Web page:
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We're trying to migrate to either a cheap hosting or aws Kubernetes to cut costs. Our website is a game site and has around 100 users. The servers include 2 mysql db, 2 tomcat server and a management server. It doesn't use much resource. So I've been thinking of launching a single node k8s and launch these servers as a docker instances. I want to cut costs to less than 300 dollars per month.

RDS pricing seems too much and using that might end up more than 300 dollars.

I wanted to know if its okay to use a mysql docker image inside ks8 node along side tomcat image? DB can start with 100 GB of storage for each DB (maybe 300GB to 500 GB totally for both for a long term). No s3 or anything else is needed.

This is my first time planning something from scratch and I'm new to AWS and K8s. Wanted some suggestions before I start testing it out.

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It's generally not recommended to put the actual data of a database in a docker container. As the concept of these is they are stateless.

However I have seen people say that its fine to have the engine in a container and the data on a shared drive. Although you then have to manage locking of the db files in case two images try to use the same db.

Also, the cloud providers are wise to serverless style antics, you are unlikely to be able to run a db more cheaply than the equivalent RDS option.

I see you can get a micro reserved instance for $10 a month? and 500Gb of db storage is $66 a month?#

You can also sign up for various start up packages and get stuff for free. Which I would highly recommend if you are even vaguely serious about running your game as a business.

https://azure.microsoft.com/en-gb/free/startups/?ref=MS4SU

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Sharing a few points from my experience of moving from a managed database to a Do-It-Yourself setup.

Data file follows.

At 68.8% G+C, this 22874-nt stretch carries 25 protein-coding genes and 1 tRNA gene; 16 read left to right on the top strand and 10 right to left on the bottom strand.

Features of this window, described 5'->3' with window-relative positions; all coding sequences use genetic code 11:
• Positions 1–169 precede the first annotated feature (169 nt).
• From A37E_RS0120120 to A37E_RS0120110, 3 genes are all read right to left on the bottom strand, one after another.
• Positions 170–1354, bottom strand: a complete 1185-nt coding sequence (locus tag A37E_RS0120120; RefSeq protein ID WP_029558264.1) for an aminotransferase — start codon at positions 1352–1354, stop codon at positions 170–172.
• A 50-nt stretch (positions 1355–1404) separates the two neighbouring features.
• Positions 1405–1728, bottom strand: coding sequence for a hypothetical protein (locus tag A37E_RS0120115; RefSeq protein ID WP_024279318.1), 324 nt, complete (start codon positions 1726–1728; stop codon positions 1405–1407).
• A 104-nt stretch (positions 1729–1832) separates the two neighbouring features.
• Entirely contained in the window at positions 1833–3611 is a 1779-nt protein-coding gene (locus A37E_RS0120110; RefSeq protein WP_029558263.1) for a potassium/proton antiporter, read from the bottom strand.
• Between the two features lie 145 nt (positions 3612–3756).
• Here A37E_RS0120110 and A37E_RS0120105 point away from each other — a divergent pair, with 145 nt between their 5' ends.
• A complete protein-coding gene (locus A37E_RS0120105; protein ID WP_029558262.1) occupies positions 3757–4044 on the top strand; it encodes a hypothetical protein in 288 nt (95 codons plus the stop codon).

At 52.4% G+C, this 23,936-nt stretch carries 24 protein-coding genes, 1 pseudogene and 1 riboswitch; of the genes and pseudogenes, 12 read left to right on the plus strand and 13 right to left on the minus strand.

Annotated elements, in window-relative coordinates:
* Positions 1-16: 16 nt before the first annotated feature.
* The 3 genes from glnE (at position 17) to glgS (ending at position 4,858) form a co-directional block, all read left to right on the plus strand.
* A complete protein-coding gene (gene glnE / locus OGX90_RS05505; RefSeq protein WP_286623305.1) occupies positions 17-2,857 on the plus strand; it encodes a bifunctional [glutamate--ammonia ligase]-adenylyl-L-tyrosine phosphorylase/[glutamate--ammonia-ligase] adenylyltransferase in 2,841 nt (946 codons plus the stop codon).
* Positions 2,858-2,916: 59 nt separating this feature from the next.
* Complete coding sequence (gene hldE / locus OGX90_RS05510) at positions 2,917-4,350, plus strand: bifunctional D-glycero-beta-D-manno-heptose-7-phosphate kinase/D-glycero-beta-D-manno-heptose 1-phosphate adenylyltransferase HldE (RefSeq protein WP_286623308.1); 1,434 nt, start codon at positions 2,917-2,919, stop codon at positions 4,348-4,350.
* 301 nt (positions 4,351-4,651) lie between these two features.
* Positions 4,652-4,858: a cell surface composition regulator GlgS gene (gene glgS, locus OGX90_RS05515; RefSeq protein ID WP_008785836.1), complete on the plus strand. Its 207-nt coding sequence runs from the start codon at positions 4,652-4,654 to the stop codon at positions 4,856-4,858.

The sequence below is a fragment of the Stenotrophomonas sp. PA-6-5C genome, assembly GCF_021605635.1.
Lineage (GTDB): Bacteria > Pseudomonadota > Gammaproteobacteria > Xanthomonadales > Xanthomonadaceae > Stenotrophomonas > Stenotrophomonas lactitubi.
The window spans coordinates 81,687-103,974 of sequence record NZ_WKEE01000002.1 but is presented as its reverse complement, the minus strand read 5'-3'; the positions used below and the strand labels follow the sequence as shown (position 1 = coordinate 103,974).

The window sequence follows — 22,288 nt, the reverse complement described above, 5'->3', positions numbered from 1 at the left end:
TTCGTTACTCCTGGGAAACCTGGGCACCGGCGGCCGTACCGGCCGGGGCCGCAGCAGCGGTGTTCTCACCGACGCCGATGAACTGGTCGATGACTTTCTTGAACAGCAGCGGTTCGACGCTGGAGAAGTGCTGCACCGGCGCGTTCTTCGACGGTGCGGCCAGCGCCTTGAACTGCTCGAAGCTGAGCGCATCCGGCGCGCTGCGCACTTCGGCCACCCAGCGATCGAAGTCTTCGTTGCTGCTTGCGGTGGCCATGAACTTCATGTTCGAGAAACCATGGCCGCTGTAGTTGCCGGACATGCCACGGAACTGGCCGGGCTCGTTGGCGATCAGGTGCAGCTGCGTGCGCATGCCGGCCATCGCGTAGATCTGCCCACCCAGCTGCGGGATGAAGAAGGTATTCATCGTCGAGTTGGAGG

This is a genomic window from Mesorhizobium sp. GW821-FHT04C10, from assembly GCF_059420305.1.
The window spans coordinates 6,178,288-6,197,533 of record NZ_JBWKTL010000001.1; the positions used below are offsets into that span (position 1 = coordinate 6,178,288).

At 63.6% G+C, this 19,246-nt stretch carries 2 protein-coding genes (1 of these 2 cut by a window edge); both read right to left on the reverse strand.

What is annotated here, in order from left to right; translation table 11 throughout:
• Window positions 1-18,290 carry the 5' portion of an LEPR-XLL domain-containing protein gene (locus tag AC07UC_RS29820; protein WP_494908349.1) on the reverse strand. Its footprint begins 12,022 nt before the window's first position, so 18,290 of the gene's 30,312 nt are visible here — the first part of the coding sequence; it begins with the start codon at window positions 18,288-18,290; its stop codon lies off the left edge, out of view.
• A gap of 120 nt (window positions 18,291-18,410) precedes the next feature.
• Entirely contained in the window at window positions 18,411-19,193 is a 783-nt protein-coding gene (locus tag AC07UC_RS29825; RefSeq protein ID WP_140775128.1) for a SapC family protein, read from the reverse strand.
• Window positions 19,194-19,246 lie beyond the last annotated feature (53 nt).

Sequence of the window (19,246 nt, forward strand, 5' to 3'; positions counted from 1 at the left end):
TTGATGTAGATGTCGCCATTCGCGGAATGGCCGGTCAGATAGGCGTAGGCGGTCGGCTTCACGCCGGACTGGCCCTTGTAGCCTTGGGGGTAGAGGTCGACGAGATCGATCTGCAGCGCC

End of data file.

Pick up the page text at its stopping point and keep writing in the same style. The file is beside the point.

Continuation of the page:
Cloud providers have a very stable database offering in general covering a lot of aspects like scaling, managing reliability, setting up backups, disaster recovery through geo-replication. Setting up configurations here are quite literally just a few button clicks. Monitoring and Alerting are easier and provided out of the box. You can create a database instance in the region close to your application, and migration is super easy too - again, button clicks.

In addition basic security, basic DoS protection, networking/domain registration, and load balancing.

It's up to you to decide if you need all of the above or a few of them, but regardless - at some point, you are going to have a DBA expert in your team and make all the configurations.

In k8s, it's a little tricky for DB. k8s works best when apps are stateless, you applications can be brought up/down, restarted easily. That's not the case with database. You might have to go with a stateful set, create affinity between the disk and compute, setup monitoring and alert (probably with prometheus). You might want to provide the right compute and memory limits to ensure QoS is high so that in situations where you have a lack of resources, your DB pod would be the last to be killed. In case you provide multiple pods, ensure you have a load balancer(service), that load balancer will need additional resources too.

Very quickly your focus will move out of building applications and go towards database operations. We finally had to go back to a managed database and it was well worth some added cost.

Regarding the costs, depending on the application, performance expectation, and database size, there are a few options. You can try the Azure option @Ewan has mentioned or checkout Heroku options which are less expensive too.

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